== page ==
Escape Velocity

A curated Collection of Fantasy and Science Fiction Media

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Alien is a science fiction horror film. Halfway their trip back home, the crew of the commercial space tug Nostromo is woken from their cryosleep by a mysterious transmission from a nearby meteorite. They decide to check it out and a small party discovers an old stranded spaceship and a field of alive eggs. Should they touch one of them?


Some media ages a lot better than others.

Generally speaking, visual media, like video games or movies, get the short end of the stick, as new technology surpasses old technique, and practical effects but especially CGI end up looking outdated. Speculative fiction tends to suffer even more, as made up elements need to be brought to the screen by exactly those techniques that are prone to aging.

Then, some media seems miraculously excepted from that rule.

Alien is another one of those films where it sometimes feels like the most outdated element on screen is Sigourney Weaver’s haircut. The effects stand the test of time incredibly well, despite being over four decades (!) old at this point.

I find it especially interesting to compare Alien to other classic science fiction films. For example, Alien was released in between A New Hope and The Empire Strikes Back, and though Alien is of course a lot more modest in scope than Star Wars, I think the difference is striking. Of course, you can still watch Star Wars and I am not saying those are bad movies; but as a viewer I feel like I am constantly reminded of how different those Star Wars-movies would look if they were made today. A movie like Total Recall, which premiered in 1990, eleven years after Alien, and was one of the most expensive productions ever at that time, looks laughably bad when compared to it.

The decisions to keep the film almost entirely confined to the limited crew rooms and cramped and steam-obscured service passages of the Nostromo, and to keep the antagonist hidden for the better part of the script, help immensely in both maintaining suspension of disbelief after forty years, as well as ratcheting up the claustrophobic horror as the crew transition from hunters to hunted. In fact, most of the moments where you can immediately tell you are not watching a movie that came out yesterday are the shots outside of the space ship, or where the titular alien is in plain view.

So the film doesn’t look its age. But is it any good?

Definitely! As I said, the tension in this movie runs really high, also because filmmakers of the past were happy for a slower development than today’s audience is used to. Despite the pace, it has your hart beating and adrenaline pumping all the time. The cast is great, the visual style is great, sound design is great, the script is great. As a horror movie, it has some of the same tropes all horror movies fall victim too, though this movie does have some plot explanations for less-than-optimal decision making. Overall, I would recommend Alien to basically anyone that can stand a horror movie.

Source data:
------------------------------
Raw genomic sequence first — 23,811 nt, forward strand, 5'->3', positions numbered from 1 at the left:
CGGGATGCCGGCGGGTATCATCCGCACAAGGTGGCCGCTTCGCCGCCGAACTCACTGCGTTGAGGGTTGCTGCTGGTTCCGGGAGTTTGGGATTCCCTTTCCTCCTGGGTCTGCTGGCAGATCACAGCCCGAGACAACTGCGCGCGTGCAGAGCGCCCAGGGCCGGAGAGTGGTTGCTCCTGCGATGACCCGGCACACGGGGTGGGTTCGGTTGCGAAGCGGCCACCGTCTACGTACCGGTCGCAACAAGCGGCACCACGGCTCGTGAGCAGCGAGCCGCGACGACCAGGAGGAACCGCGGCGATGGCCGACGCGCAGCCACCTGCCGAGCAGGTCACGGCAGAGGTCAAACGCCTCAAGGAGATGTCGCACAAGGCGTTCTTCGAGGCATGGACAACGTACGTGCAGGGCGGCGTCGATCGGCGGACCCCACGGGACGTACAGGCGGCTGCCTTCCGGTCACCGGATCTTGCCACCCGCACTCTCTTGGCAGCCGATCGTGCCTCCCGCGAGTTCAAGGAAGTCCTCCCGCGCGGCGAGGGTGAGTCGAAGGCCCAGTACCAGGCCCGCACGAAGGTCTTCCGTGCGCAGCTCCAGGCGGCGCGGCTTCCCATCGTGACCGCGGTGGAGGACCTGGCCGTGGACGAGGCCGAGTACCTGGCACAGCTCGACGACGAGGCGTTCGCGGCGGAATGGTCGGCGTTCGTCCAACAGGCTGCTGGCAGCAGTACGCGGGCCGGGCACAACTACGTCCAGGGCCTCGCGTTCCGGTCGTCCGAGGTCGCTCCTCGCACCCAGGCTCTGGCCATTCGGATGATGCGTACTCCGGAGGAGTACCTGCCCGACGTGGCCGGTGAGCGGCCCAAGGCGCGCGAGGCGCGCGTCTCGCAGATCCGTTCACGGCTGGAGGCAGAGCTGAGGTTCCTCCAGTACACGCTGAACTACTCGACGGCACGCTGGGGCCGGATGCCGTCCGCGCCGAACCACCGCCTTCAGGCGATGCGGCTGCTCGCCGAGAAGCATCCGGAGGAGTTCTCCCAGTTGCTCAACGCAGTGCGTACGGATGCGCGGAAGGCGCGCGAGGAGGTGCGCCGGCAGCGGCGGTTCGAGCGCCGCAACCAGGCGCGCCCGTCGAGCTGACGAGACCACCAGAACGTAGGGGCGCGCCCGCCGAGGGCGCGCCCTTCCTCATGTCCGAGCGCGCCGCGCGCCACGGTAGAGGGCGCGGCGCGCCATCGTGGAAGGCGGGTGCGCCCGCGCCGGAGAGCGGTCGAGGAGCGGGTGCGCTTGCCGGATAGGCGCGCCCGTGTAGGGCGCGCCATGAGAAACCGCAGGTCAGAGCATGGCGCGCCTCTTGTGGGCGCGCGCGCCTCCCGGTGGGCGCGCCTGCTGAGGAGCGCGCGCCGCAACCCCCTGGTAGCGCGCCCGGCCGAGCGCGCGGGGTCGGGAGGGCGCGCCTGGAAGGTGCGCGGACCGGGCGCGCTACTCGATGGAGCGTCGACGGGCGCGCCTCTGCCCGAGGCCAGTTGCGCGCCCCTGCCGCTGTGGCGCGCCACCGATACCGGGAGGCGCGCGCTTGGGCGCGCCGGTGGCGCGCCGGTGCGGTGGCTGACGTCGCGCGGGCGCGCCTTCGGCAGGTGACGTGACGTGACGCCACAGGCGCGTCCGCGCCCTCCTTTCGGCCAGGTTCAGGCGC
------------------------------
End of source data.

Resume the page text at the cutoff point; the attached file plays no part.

There is a lot more to say about Alien– its gender-neutral casting, its completely outdated future technology that sparked cassette futurism, why did Ripley need to take her clothes off, the fact that Alien (at least partially) spawned out of the wreckage of Alejandro Jodorowsky’s failed attempt at a Dune-adaptation – but you don’t need all that for a review. If you haven’t seen it yet, go watch Alien – it’s rightfully a classic of the genre.

The first time I saw this movie was with my father. He was a huge fan of the alien franchise, especially of the first two movies, and it would not surprise me if he has had a Ripley-poster above his bed when he was young. I loved the thrill of this horror movie with its heartbeat-score and flickering, disorienting lights, crawling under a blanket and against the safe body of my father.

When I watched this movie recently, I was afraid my nostalgic memory of it would fade and make way for a sober view of a decent, but dated movie. But I was wrong! It held up way better than expected! It was slow-paced, as many films of more than 40 years old feel, but it suited the film. From the first scene on the tension established, the camera slowly panning around while the music made unmistakably clear something ominous would happen. Yet, technically nothing problematic happens for the first hour or so. We get the time to get to know the characters with no one clearly being the main character. And even when they meet the alien, they still have not passed the point of no return. And then, finally, shit goes down.

Just a side note to end this review: it is always fun to see how old movies imagine future technology. As for Alien, it apparently could imagine humanity flying huge distances in space with massive mining ships, but we would still have tiny computer screens with MS-DOS interface and terrible quality video and sound transmissions. And an incredible amount of steam!

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